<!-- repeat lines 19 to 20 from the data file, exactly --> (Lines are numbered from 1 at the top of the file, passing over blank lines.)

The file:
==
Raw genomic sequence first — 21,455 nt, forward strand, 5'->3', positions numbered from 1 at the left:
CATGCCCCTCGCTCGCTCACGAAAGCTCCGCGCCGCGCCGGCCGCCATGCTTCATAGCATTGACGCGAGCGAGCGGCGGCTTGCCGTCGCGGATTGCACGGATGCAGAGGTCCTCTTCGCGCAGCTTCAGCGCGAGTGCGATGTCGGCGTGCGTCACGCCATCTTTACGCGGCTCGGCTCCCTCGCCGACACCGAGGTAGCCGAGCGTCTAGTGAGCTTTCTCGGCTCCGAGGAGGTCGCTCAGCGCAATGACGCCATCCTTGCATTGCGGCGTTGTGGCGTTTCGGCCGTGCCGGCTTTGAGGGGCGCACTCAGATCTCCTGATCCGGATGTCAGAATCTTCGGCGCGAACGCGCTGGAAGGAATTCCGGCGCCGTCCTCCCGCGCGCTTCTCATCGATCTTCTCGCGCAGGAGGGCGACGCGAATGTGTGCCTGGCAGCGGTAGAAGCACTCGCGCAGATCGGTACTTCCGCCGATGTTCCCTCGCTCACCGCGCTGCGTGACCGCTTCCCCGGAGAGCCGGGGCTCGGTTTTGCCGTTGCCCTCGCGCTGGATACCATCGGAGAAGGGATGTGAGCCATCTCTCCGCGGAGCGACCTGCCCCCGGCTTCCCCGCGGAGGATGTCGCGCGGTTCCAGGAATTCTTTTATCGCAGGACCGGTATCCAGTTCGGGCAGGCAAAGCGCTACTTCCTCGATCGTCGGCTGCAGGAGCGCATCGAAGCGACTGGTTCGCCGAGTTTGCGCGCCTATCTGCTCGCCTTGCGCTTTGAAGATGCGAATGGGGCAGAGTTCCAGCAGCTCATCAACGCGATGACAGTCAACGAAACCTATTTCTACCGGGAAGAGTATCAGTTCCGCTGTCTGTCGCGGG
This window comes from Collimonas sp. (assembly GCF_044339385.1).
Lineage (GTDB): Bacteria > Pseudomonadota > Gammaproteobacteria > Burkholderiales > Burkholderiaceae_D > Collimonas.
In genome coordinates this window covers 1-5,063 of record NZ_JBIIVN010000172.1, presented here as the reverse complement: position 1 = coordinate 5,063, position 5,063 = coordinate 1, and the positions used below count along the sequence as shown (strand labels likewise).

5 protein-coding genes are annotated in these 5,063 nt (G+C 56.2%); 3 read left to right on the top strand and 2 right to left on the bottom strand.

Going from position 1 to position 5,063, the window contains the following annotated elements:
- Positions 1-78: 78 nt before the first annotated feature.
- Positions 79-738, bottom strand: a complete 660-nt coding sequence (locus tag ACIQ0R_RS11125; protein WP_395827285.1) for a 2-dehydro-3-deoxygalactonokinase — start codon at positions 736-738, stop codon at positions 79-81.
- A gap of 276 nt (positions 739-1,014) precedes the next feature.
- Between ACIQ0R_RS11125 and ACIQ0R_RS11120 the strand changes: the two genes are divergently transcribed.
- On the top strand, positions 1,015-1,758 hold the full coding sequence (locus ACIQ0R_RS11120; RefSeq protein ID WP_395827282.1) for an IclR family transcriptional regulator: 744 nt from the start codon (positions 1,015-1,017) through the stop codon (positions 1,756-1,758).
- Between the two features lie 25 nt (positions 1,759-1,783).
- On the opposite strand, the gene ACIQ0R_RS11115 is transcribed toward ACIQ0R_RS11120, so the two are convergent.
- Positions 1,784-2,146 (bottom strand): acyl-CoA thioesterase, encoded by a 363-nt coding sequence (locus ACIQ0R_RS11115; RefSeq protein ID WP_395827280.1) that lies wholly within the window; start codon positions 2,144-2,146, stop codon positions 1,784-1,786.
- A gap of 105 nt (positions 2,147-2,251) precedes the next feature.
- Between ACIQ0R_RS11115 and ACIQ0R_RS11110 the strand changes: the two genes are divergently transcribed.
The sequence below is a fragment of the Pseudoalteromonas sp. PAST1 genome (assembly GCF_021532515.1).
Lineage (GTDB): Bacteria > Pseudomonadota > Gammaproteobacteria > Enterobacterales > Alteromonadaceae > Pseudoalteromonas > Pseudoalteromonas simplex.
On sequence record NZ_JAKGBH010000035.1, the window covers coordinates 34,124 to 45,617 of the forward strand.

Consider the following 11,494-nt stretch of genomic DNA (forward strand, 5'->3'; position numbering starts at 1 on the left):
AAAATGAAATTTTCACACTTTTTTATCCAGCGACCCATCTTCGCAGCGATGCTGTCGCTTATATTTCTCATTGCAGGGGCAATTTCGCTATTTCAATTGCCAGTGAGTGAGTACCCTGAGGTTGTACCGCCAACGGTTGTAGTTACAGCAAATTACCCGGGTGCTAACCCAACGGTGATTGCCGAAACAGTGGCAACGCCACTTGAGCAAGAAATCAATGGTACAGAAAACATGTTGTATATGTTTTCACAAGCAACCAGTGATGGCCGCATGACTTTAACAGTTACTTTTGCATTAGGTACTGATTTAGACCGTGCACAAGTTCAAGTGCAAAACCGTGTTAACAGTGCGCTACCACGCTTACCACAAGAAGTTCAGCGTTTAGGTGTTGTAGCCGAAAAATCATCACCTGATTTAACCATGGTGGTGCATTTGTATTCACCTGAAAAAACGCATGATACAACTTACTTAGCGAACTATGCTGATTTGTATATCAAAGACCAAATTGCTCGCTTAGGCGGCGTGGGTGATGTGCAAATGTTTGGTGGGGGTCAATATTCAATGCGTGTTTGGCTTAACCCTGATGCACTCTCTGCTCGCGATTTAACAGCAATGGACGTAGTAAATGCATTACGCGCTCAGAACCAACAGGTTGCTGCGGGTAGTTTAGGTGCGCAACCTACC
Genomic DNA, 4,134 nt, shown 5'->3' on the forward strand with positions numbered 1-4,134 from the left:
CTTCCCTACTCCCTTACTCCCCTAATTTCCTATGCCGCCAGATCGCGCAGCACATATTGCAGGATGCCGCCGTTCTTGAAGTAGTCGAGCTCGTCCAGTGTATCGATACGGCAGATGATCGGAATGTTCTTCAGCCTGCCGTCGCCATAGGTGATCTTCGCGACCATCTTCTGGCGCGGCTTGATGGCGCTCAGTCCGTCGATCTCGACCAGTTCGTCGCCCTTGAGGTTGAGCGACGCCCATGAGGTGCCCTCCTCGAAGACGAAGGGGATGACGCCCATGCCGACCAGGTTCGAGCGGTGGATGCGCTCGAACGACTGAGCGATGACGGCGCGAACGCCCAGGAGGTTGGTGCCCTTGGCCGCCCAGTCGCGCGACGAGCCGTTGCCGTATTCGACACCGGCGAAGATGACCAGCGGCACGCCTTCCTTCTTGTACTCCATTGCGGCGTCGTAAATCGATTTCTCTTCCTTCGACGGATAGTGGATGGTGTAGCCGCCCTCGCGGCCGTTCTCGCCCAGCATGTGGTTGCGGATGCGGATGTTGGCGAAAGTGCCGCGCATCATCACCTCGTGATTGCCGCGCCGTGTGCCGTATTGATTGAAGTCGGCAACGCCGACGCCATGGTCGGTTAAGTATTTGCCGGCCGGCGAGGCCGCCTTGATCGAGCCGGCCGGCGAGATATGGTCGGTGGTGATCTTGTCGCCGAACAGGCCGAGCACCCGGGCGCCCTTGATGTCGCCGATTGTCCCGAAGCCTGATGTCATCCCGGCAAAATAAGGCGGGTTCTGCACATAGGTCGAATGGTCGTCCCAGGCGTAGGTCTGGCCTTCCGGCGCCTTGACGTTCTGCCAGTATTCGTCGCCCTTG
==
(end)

Lineage (GTDB): Bacteria > Pseudomonadota > Gammaproteobacteria > Enterobacterales > Alteromonadaceae > Pseudoalteromonas > Pseudoalteromonas simplex.
On sequence record NZ_JAKGBH010000035.1, the window covers coordinates 34,124 to 45,617 of the forward strand.